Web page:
Congresswoman Cooke? E.C. Business Owner Launches Campaign for U.S. House
Rebecca Cooke, founder of Red’s Mercantile and the Red Letter Grant, will run for Kind’s seat
Citing a need for leaders who reflect “what America looks like,” Eau Claire businesswoman and nonprofit founder Rebecca Cooke has announced her candidacy to become the first woman to represent western Wisconsin in the U.S. Congress.
Cooke, owner of Red’s Mercantile and founder of the Red Letter Grant, officially declared Wednesday that she is running as a Democrat for the 3rd Congressional District seat being vacated by U.S. Rep. Ron Kind, D-La Crosse, who announced in August that he is not seeking re-election.
“In Congress, we need to see more leaders that are more reflective of what America looks like – less millionaires and billionaires and more everyday people stepping off the sidelines to work for their community,” Cooke said in an interview Tuesday. “I’ve been serving my community for a long time, and this is just doing that in a different way. I don’t feel like I have to ask for permission to get in the arena, and I’m excited to do that.”
Cooke will hold a campaign kick-off event in Eau Claire on Saturday, Oct. 16. The Democratic primary for the congressional seat will be next August, and the general election will be Nov. 8, 2022.
In Congress, we need to see more leaders that are more reflective of what America looks like – less millionaires and billionaires and more everyday people stepping off the sidelines to work for their community.
Cooke grew up on a family farm in the Town of Wheaton and attended public schools in Eau Claire, graduating from North High School. After graduating from the University of St. Thomas in St. Paul, she worked for a time in politics – specifically, fundraising for several congressional campaigns – before returning to Eau Claire in 2015. That same year, she founded Red’s Mercantile, 224 N. Dewey St., a retail shop that sells home goods, clothing, and accessories. In 2016, she created the Red Letter Grant, a nonprofit that makes grants twice annually to female-owned startup businesses in a 10-county region of western Wisconsin. In addition, in 2019 Gov. Tony Evers appointed her to the board of directors of the Wisconsin Economic Development Corp., a public-private entity that assists in developing businesses statewide.
Cooke said her life experiences have prepared her to run for office. “I grew up on a dairy farm that had to sell all their cows because of the price of milk,” she said. “I’ve run a small business during a global pandemic and had to figure out how to make payroll and rent. ... I’ve had to work with other entrepreneurs who are also going through those challenges.”
She cited affordable health care, equitable education funding, job creation, the challenges facing family farms, and infrastructure – specifically, broadband access in rural areas – as policies she would focus on in Congress to help residents of the largely rural congressional district, which runs the length of western Wisconsin from River Falls to the Illinois state line.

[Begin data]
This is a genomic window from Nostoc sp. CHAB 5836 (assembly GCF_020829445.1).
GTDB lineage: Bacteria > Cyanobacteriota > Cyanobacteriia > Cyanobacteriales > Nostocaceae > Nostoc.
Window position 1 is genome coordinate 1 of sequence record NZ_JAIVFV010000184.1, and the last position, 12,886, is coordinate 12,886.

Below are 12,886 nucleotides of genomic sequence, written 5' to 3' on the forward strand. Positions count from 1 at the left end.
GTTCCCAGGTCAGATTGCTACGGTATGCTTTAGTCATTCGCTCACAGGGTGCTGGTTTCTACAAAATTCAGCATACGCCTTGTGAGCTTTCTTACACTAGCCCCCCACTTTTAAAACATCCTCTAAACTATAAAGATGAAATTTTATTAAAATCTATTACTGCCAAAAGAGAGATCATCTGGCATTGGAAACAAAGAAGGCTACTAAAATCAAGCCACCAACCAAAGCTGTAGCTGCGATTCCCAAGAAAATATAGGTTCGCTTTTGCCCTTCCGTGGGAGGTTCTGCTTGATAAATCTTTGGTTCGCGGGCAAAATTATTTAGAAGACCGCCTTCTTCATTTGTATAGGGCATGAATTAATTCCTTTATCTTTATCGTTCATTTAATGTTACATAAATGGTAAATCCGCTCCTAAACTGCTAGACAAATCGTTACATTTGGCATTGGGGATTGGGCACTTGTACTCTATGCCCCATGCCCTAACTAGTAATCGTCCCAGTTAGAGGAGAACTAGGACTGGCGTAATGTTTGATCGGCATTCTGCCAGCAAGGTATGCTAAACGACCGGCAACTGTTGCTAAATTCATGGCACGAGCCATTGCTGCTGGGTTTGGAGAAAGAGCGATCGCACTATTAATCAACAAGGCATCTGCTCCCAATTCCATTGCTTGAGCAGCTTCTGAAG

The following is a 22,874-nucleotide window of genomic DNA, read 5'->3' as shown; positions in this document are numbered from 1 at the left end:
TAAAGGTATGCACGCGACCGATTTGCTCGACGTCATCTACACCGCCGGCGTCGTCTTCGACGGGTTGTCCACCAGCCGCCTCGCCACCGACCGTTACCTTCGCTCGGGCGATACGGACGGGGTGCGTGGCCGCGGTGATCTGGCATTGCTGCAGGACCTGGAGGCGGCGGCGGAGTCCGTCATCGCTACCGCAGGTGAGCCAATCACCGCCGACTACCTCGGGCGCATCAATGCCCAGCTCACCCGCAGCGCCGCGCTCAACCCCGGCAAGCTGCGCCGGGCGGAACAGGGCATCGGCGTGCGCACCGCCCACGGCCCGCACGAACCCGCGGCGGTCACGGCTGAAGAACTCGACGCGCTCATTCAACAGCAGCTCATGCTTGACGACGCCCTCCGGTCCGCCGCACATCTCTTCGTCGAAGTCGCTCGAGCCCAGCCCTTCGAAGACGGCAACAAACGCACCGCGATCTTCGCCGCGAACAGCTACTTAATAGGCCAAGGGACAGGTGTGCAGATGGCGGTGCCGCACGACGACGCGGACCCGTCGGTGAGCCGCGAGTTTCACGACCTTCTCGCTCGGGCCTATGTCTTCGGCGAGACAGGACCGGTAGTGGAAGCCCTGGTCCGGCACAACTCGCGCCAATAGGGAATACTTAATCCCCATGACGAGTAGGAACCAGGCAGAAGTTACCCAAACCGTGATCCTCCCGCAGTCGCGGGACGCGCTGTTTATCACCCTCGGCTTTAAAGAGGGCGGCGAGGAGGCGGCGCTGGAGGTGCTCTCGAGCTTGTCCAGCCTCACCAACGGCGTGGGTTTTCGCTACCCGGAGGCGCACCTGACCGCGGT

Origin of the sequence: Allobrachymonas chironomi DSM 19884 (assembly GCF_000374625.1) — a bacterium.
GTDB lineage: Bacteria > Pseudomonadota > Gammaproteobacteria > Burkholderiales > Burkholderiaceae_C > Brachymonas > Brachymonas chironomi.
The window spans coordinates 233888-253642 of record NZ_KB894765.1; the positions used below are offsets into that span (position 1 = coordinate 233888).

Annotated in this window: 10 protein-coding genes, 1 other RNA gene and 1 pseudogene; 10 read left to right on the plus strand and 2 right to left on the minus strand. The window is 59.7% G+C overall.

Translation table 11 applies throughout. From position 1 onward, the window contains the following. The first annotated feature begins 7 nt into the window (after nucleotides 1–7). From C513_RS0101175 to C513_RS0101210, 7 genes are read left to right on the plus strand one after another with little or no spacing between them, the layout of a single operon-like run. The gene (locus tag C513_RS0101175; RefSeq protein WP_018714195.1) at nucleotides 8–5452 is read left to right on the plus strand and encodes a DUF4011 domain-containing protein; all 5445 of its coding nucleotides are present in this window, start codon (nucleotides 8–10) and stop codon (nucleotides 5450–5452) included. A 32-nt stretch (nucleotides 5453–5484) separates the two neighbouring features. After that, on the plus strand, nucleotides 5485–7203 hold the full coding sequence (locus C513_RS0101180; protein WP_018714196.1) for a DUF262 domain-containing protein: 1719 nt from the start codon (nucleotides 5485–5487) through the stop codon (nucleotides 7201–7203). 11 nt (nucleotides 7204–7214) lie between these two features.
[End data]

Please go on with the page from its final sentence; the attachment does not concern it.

Cooke is the third announced Democratic candidate for the seat; the other are state Sen. Brad Pfaff, D-La Crosse, and Brett Knudsen of Holmen. Two Republicans have also declared their candidacy: Denise Hurless of Altoona and Derrick Van Orden of Prairie du Chien, who narrowly lost to Kind in the 2020 general election.
Kind – called “one of the most conservative House Democrats” by The Washington Post – was first elected to Congress in 1994 and has held the seat since. The district, meanwhile, has drifted toward the Republicans, going for Donald Trump in both 2016 and 2020.
While she is a Democrat, Cooke says she intends to run a grassroots campaign that can appeal to voters regardless of the side of the aisle they are on.
“To me what politics ultimately comes down to is values and understanding,” she said. “I think that a big part of the problem (in politics) is people don’t feel heard, and they feel ignored, and they feel left behind. I think running a campaign that shows up in places that have been historically forgotten and listens and hears the problems and the challenges and proposes real solutions is, I think, where you start to move across the boundaries of party. ... Right now everyone’s wheels are just spinning in these partisan conversations, and that’s not what it can be about if we want good things to happen in this region.”
Having worked on congressional campaigns, Cooke isn’t naïve about what she’s getting herself into as a candidate over the coming year.
“I definitely know the challenges, and I’m up for it,” she said. “I’m excited about it. Maybe that sounds crazy, but I am genuinely excited. I’m really excited to roll up my sleeves and listen and work and be out there.”